Plans for the companies to come together under the Keyfactor brand “while committing to increased investments across all product lines” were shared on April 15.
PrimeKey was established 19 years ago by the company’s CTO, Tomas Gustavsson, who developed an interest in computer code as a child. Today the company works with partners and customers across six continents from its headquarters in Solna, Stockholm.
Describing how the merger would benefit customers, PrimeKey CEO Magnus Svenningson said: “Our combined solutions now give customers unparalleled deployment choices including PKI-as-a-Service, SaaS PKI (Azure, AWS, GCP), software appliance or FIPS 140–certified hardware.
“These flexible deployment options give our customers the control to operate a single pane of glass across all their machine identities in hybrid and multi-cloud environments.”
Open source software developed by PrimeKey will not be closed following the deal, which is expected to be finalized after the Swedish government approves the merger from a national security perspective.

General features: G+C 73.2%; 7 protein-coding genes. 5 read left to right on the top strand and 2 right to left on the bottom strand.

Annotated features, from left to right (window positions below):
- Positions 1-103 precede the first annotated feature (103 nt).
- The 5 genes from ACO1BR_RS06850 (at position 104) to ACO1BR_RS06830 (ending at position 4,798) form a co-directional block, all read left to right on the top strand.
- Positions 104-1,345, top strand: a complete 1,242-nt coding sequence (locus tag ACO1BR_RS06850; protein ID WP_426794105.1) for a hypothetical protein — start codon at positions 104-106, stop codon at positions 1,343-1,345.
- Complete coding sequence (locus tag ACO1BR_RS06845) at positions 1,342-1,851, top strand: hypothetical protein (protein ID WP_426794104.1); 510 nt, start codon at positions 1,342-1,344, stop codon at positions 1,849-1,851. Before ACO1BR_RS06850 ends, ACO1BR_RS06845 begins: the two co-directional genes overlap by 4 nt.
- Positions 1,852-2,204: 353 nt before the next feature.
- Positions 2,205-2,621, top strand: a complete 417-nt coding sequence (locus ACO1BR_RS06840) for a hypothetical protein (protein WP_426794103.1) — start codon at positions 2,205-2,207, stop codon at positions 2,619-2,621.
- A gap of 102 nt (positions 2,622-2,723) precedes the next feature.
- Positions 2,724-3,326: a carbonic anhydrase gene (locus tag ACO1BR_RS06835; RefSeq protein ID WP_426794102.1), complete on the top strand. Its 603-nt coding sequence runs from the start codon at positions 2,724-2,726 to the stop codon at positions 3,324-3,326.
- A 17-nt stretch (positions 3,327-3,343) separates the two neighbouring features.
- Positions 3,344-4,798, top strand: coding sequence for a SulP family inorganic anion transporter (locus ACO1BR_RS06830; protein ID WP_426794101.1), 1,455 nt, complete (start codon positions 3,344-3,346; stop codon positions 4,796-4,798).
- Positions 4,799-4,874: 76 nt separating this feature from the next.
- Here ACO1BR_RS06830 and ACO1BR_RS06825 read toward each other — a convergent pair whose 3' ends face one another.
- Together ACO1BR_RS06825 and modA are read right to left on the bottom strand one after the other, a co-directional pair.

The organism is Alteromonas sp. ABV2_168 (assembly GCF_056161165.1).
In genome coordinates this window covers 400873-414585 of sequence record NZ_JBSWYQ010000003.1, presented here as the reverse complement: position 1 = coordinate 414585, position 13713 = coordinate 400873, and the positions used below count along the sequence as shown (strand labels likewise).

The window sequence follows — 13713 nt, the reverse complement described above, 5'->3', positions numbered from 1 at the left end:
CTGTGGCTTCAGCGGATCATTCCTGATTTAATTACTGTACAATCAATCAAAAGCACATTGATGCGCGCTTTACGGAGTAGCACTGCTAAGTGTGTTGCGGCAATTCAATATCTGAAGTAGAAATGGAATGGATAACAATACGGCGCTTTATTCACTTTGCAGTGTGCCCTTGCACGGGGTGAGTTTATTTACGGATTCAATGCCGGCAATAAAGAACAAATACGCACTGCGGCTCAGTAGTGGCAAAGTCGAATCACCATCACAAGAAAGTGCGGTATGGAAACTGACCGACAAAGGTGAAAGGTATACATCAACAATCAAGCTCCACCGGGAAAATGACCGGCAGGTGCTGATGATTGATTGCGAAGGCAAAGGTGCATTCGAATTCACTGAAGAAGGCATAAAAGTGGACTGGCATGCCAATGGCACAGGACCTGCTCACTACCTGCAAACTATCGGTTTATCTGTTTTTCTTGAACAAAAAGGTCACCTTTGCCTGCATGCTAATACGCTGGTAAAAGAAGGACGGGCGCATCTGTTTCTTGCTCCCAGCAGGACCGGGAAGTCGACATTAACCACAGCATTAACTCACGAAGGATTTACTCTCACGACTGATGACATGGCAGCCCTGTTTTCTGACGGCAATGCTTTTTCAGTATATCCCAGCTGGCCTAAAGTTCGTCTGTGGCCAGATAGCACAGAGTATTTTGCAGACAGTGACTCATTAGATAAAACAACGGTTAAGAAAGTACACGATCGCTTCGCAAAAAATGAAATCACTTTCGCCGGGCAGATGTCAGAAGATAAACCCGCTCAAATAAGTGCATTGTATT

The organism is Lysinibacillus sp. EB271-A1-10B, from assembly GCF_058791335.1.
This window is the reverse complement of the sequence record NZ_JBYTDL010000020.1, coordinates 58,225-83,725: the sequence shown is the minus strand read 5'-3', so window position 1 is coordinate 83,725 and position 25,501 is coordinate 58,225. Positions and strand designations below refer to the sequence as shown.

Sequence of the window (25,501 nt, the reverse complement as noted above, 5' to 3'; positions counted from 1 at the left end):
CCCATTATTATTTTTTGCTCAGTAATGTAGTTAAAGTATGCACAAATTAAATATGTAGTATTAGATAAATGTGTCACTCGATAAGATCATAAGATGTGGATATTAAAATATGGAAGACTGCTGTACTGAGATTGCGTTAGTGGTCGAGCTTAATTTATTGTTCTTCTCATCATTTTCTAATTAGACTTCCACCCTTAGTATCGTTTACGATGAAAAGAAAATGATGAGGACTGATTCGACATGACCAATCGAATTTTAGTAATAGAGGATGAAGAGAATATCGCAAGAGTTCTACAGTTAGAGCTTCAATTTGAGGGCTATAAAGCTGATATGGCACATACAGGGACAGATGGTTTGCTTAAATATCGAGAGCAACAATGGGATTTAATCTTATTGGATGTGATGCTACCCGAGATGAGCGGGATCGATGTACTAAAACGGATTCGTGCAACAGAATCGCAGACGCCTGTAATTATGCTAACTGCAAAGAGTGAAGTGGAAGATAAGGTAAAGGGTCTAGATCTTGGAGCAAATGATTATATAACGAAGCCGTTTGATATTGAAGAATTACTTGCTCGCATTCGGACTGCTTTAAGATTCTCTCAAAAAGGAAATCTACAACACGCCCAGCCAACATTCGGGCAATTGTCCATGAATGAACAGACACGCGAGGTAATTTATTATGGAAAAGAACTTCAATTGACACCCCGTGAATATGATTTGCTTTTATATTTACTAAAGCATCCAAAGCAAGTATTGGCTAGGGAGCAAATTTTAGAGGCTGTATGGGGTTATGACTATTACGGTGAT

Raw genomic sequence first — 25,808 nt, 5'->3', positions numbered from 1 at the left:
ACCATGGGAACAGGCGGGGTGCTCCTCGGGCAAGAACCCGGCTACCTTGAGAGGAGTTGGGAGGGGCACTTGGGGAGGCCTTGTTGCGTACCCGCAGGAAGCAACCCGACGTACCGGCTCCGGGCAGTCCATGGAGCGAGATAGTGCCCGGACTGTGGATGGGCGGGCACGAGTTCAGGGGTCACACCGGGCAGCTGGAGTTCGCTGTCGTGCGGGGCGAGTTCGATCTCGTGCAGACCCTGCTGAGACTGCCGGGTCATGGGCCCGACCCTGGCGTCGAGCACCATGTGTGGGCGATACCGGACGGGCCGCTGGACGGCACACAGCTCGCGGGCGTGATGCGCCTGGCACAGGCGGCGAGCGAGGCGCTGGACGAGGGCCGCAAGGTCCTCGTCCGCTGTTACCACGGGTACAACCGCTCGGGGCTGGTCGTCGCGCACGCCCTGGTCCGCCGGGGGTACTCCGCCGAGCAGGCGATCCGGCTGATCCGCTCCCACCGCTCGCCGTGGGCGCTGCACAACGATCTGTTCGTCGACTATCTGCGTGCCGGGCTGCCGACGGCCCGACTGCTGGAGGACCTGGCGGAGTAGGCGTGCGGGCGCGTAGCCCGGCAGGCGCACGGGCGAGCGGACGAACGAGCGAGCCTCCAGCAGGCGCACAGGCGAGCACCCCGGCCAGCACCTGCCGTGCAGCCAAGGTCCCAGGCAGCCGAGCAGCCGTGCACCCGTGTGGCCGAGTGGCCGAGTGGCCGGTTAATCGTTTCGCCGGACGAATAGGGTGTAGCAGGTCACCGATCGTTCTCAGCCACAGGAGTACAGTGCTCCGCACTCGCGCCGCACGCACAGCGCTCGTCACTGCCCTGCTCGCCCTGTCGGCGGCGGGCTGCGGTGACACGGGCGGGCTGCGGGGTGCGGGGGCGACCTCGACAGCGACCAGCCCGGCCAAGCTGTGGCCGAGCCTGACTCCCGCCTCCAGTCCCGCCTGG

Svenningson said: “Our EJBCA, SignServer and Bouncy Castle solutions are widely adopted by the developer community to integrate security in DevSecOps workflows and will remain open source as we continue to bring cutting-edge innovations to our enterprise customers.”
Under the terms of the merger, Svenningson will assume the roles of executive vice president (EVP) of business development and chief strategy officer (CSO) while Keyfactor’s Jordan Rackie will remain at the helm as CEO.
“The merger with PrimeKey amplifies the performance of the combined businesses across product offerings, distribution channels, expertise for our customers and large open source communities,” said Rackie.
The CEO attributed Keyfactor’s 50% year-over-year growth to industry’s need to prevent loss of brand reputation, business outages, and fines by proactively securing the identity of every machine before disaster strikes.
Rackie said: “Now more than ever, enterprises must operate in a zero-trust world, and machine identity management can no longer be ignored as part of an identity and access management (IAM) strategy.”
The transaction is expected to close within the next 90 days.